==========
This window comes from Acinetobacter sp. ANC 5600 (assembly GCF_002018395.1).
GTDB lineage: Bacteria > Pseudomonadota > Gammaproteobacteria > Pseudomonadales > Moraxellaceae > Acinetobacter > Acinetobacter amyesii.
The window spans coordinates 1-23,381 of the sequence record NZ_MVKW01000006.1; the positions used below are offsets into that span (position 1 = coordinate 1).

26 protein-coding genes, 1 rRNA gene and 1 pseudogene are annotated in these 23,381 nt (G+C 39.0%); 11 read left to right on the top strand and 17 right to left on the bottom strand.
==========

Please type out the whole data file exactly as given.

This window comes from Acinetobacter sp. ANC 5600 (assembly GCF_002018395.1).
GTDB lineage: Bacteria > Pseudomonadota > Gammaproteobacteria > Pseudomonadales > Moraxellaceae > Acinetobacter > Acinetobacter amyesii.
The window spans coordinates 1-23,381 of the sequence record NZ_MVKW01000006.1; the positions used below are offsets into that span (position 1 = coordinate 1).

26 protein-coding genes, 1 rRNA gene and 1 pseudogene are annotated in these 23,381 nt (G+C 39.0%); 11 read left to right on the top strand and 17 right to left on the bottom strand.